When a Winevore hears the word Moscato, your first thought is probably going to be some form of a sweet, light wine. Are all Moscato wines sweet, though? That’s certainly debatable.
Sure, most of all, Moscato wines are sweet. But its name comes from a certain type of grape. So yes, Moscato could come in forms that aren’t as sweet as most of its kind.
Are Some Moscato Wines Sweeter Than Others?
Of course, they are. Amongst any general kind of flavor, there are ones that are more. You can’t expect every strawberry-flavored candy to carry the same amount of sweetness or have the same strong flavor. The same can be said about any wine, without a doubt. Moscato is definitely no exception.
Not only that, but Moscato itself comes in different flavors! Different types of fruits will naturally affect a wine’s sweetness level. So, if you enjoyed the amount of sweetness you got from one Moscato, you shouldn’t go buying a completely different type expecting it to match the previous.
Are Some Moscato Wines Dry?
Not typically, no. If you order Moscato, you’re pretty unlikely to receive anything dry. Can you get a dry Moscato? Absolutely! It’s just definitely much less common than the sweet, sparkling Moscato you know and love.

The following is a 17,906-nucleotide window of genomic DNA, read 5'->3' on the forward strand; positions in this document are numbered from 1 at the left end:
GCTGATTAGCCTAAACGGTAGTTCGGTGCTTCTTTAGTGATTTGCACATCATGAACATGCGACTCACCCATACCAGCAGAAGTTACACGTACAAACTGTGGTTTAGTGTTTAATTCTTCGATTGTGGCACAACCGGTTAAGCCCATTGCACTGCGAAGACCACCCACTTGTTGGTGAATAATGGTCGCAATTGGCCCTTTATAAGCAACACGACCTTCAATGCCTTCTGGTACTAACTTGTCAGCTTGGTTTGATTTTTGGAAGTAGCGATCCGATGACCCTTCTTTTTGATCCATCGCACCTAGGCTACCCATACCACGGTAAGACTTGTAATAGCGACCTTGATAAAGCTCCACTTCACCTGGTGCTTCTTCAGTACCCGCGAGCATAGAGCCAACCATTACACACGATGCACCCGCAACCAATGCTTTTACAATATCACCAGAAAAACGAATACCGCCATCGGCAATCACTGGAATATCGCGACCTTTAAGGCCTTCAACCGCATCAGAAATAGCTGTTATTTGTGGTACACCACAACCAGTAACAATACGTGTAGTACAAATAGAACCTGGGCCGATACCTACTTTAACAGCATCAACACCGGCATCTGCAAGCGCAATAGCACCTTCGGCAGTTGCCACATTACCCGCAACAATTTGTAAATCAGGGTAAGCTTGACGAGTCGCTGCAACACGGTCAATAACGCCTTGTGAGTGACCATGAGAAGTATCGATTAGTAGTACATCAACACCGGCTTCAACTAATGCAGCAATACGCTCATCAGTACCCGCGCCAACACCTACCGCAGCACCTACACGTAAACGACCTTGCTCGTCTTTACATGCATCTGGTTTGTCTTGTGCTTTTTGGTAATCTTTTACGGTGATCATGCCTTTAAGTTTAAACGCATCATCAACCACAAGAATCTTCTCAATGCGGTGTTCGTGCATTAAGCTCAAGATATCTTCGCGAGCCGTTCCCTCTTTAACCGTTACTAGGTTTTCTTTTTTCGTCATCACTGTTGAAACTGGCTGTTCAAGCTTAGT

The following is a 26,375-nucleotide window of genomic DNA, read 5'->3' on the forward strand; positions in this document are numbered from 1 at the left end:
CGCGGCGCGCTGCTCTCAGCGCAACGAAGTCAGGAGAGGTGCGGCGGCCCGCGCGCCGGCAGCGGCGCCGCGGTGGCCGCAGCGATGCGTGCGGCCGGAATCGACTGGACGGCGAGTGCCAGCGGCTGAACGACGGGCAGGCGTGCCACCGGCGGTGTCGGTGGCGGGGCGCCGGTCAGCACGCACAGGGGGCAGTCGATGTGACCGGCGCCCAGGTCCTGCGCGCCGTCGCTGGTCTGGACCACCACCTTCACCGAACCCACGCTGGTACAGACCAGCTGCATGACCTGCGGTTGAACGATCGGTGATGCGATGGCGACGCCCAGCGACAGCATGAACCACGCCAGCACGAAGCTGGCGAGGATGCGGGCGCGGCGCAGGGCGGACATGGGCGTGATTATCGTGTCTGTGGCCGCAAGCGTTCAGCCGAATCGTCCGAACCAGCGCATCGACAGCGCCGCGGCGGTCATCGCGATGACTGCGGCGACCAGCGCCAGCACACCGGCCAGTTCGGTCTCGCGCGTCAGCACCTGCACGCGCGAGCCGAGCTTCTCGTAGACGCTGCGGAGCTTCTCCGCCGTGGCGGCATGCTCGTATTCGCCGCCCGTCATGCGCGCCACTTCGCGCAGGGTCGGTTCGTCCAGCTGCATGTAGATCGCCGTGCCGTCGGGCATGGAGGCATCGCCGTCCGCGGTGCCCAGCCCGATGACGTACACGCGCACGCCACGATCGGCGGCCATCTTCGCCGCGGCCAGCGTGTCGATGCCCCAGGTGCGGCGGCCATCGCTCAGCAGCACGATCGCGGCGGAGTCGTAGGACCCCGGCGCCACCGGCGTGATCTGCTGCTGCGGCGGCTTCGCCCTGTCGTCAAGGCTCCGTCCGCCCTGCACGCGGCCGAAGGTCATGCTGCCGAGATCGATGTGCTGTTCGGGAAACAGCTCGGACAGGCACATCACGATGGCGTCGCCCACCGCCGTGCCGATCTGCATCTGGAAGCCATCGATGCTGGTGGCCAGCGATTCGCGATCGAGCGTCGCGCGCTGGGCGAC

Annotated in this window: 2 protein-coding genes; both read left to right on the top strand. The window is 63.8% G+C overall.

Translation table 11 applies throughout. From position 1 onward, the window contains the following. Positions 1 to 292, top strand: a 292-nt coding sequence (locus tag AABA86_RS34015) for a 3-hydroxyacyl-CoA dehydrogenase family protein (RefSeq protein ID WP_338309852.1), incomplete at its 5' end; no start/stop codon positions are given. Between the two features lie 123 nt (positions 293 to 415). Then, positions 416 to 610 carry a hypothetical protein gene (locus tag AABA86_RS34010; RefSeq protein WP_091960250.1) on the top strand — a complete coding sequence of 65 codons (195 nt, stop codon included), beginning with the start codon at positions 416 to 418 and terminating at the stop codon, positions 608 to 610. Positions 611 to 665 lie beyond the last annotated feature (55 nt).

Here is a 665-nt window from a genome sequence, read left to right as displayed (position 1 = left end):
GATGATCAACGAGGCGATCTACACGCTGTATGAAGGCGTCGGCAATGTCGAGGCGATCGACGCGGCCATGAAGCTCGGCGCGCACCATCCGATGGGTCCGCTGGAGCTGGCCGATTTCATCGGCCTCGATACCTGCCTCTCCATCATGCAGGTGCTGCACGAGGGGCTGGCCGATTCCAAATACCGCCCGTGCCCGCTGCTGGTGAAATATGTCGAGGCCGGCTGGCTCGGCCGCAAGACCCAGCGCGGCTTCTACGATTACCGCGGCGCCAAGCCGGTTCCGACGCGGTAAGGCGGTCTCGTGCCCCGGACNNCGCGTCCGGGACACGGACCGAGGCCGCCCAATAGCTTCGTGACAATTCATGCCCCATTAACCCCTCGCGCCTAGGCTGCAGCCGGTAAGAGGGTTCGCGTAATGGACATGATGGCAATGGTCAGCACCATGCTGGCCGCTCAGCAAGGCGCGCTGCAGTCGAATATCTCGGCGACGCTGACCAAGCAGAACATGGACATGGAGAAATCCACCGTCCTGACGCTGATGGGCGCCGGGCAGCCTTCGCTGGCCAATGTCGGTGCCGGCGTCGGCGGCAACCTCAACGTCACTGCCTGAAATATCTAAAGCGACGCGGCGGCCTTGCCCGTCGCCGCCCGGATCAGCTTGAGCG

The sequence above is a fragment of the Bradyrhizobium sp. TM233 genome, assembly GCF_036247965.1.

As said earlier, Moscato is literally named after a kind of grape. Just because it’s typically not used for drier wines, since it’s a fairly sweet grape, that doesn’t mean they’re not out there at all. If you prefer dry wine, don’t let that stop you from trying Moscato. You can certainly find some dry Moscato out there, too.
How Can I Tell if a Moscato Is Sweet Before I Buy It?
If you want to check how sweet the Moscato you’re buying is, one thing to do is check the RS, and another is to check the ABV.
RS stands for residual sugar. This means the amount of sugar that’s left in the alcohol after it has fermented. The higher the amount of residual sugar, the sweeter it will be. If you’re specifically concerned with how sweet it is, make sure to check this.
The ABV stands for alcohol by volume. This is a measure of how much alcohol a drink contains by volume. Sweet wines tend to have approximately 11% or lower ABV, so look out for that, too.
Despite its sparkly and sweet reputation, Moscato can come in different forms. It can be a delicious wine when it’s dry. It’s just not nearly as common as the other kind of Moscato. Keep an open mind when trying out any kind of Moscato that’s not like its most popular form!